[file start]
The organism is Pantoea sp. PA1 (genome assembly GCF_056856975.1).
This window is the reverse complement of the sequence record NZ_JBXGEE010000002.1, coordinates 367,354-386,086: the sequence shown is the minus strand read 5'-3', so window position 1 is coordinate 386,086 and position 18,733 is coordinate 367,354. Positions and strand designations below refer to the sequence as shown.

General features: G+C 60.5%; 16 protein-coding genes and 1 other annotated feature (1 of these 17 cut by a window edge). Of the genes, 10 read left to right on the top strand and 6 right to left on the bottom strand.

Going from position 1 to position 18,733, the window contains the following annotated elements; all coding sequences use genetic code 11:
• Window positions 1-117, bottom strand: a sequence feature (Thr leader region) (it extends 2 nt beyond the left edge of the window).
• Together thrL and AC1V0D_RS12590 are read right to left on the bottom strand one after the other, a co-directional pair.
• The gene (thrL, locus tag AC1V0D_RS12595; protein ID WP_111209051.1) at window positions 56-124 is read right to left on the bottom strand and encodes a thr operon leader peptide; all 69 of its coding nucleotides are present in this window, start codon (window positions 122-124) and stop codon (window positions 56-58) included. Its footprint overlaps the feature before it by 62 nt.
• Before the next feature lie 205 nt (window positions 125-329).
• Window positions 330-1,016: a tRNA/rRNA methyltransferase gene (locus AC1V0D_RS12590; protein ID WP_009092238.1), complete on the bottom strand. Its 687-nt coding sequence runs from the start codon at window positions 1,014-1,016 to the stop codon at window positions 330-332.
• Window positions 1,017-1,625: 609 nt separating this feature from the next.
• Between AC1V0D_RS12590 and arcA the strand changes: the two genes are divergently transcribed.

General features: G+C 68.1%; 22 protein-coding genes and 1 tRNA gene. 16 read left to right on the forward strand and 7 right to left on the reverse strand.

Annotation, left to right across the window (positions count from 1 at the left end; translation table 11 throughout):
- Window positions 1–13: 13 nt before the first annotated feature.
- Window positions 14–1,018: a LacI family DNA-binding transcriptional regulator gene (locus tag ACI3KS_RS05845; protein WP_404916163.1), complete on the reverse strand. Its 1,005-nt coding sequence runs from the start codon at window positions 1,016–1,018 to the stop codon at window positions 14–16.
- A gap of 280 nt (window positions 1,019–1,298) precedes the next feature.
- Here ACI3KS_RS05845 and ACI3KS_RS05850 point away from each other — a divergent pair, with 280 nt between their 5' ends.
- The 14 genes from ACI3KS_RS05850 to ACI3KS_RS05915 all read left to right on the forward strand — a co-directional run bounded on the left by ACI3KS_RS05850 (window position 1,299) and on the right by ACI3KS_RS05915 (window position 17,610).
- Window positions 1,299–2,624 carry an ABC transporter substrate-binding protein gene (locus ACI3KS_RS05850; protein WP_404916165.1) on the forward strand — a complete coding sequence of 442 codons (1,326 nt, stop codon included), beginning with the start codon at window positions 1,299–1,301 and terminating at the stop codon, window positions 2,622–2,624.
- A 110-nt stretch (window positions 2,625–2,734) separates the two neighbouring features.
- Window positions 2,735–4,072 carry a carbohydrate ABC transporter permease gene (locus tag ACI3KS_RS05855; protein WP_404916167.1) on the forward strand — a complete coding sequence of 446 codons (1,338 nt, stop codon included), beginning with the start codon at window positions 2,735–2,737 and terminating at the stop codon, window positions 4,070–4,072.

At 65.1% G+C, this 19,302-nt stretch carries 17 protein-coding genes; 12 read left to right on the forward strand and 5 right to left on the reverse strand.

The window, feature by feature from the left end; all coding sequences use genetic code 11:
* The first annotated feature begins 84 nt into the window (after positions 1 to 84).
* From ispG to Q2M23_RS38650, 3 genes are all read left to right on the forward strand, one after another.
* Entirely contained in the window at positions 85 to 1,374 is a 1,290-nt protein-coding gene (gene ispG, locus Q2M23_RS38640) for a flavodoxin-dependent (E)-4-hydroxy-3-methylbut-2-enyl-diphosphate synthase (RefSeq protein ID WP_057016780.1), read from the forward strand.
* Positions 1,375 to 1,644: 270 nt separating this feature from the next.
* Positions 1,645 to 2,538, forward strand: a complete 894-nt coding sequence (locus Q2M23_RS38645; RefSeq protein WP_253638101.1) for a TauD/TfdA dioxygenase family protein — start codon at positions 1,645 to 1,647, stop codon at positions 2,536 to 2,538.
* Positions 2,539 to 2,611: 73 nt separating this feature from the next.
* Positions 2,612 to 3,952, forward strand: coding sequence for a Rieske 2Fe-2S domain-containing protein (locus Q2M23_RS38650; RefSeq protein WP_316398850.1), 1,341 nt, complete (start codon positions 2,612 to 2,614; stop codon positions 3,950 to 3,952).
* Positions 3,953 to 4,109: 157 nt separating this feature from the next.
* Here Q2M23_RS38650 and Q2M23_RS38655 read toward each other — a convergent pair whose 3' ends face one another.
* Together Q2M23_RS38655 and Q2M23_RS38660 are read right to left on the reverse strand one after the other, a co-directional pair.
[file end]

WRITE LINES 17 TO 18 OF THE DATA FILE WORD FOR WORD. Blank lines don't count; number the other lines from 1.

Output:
- Here ACI3KS_RS05845 and ACI3KS_RS05850 point away from each other — a divergent pair, with 280 nt between their 5' ends.
- The 14 genes from ACI3KS_RS05850 to ACI3KS_RS05915 all read left to right on the forward strand — a co-directional run bounded on the left by ACI3KS_RS05850 (window position 1,299) and on the right by ACI3KS_RS05915 (window position 17,610).